Hoover Institution (Washington, DC) – The Hoover Institution Board of Overseers convened in Washington, DC, for its 2020 Winter Retreat, which featured discussions by Hoover fellows and senior Trump administration officials, including Vice President Mike Pence and Secretary of State Mike Pompeo.
The 2020 Winter Retreat events took place at the historic Willard Hotel, with excursions to the White House grounds and Hoover’s Johnson Center.
Policy Discussions by Secretary of State Mike Pompeo and Hoover Fellows
Pompeo provided the keynote in the first session, on Monday, February 24. He praised the Hoover Institution as “a national treasure” and updated overseers on America’s diplomatic efforts, including the maintenance of a new treaty between the United States and the Taliban; phase one of the US-China trade agreement; and progress on the US maximum-pressure campaign against Iran.
Also on Monday, Senior Fellow Gary Roughead provided an update on China’s commercial and military activities as they pertain to US interests. He was followed by Distinguished Visiting Fellow Kevin Hassett, who warned about the possibility of a mid–election year economic downturn. The uncertainty of COVID-19 (novel coronavirus) factored in the analysis of both presentations.
Hassett’s assessment was based on a study he conducted some years ago. As former chairman of the White House Council of Economic Advisors, he said the Trump administration was well aware of a potential economic stall but that officials were working to reinforce free-market reforms to mitigate its impact. Hassett believes that the administration’s economic ideas were guided in large part by the work of Hoover fellows, who maintain that economic freedom and pro-growth policies are the fundamental bases of a thriving economy.
Senior Fellow Scott Atlas gave the third presentation, which was an analysis of proposed Medicare for All policies. Atlas also offered recommendations, which he communicated to Congress and the administration, about reforming the policies of the Affordable Care Act (Obamacare) and securing more affordable quality health care on a national basis.
Visit to the White House
That afternoon, the overseers visited the Eisenhower Executive Office Building at the White House, where they attended a talk moderated by Hassett. The talk included current members of the Council of Economic Advisors (CEA), including acting chairman Tomas Philipson, incoming Hoover fellow Tyler Goodspeed, and the CEA’s chief principal economist, Josh Rauh, who is on leave from his Hoover Institution fellowship. The discussion delved into their assessments of the current US economy, what 2020 likely portends, and the potential impact of the COVID-19 virus. Rauh described the influential role the Hoover Institution has in crafting administration policy, and how, historically, Hoover has advanced free-market initiatives against the tide of government’s natural tendency to assert more centralized control over the economy.
Following the CEA briefing, Vice President Pence sat down for an interview with Distinguished Policy Fellow Peter Robinson, host of Hoover’s flagship video and podcast interview series, Uncommon Knowledge. The vice president’s remarks included a spirited plea for Hoover to reach out to younger generations and help “tell the story of freedom—and tell the story of socialism” (which Hoover is doing through initiatives such as PolicyEd and Summer Policy Boot Camp).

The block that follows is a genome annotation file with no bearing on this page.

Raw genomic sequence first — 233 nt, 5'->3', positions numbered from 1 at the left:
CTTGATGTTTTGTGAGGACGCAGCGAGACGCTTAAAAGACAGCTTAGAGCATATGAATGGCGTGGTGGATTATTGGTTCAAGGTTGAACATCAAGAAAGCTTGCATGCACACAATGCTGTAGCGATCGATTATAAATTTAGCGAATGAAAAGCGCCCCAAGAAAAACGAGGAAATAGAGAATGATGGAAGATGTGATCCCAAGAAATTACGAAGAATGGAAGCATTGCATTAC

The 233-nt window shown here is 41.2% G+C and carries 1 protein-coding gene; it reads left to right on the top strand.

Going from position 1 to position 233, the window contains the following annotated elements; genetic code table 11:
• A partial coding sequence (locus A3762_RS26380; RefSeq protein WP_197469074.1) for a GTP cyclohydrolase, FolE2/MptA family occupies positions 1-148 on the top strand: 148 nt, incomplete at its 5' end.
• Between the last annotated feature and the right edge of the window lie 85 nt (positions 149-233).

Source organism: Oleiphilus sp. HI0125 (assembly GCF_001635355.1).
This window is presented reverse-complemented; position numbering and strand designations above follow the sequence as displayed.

“Free markets are the best path to prosperity,” Pence said. “We can win the argument. We have history on our side. . . . The younger generation loves freedom. But they need to be shown with facts.”
Hoover’s Role in the Cause of Freedom
On Monday evening, US Secretary of Education Betsy DeVos addressed the overseers and recounted the fierce and often uphill struggle for the cause of school choice against obstacles put into place by vested interests and teachers’ unions. She painted a picture of a multifaceted, incremental, but steady effort to implement innovative ways to help children trapped in inadequate schools, and thanked Hoover supporters for helping light the way.
In a Tuesday luncheon, US Representative Liz Cheney discussed the divided political culture and the high stakes at play in Washington about the future of the country. She emphasized the need for Hoover’s values and ideas to remain front and center in policy debates at this critical time.
The next session featured US Representative Dan Crenshaw and Senator Ted Cruz, members of Texas’ congressional delegation. Rep. Crenshaw gave an update on the progressive movement’s efforts to dominate Texas politics. Senator Cruz offered an analysis of the current presidential race and his perceptions on the current ideological struggle on Capitol Hill between politicians who prefer free market capitalism versus others who desire greater government control over the economy.
“The battle of ideas has never been more important than it is today,” Senator Cruz said. “The great debate is freedom versus socialism. This is an opportunity for all of us to explain the difference.”
The conference finished with a keynote by Larry Kudlow, the director of the president’s National Economic Council. He engaged in a substantive discussion on economic policy with Hoover fellows and overseers, including a defense of the administration’s tariffs against China and a comparison of the Reagan and Trump administrations, both of which Kudlow served.
He told Hoover overseers that he believes the Trump administration is “unwinding the power of government and letting people be free to succeed.”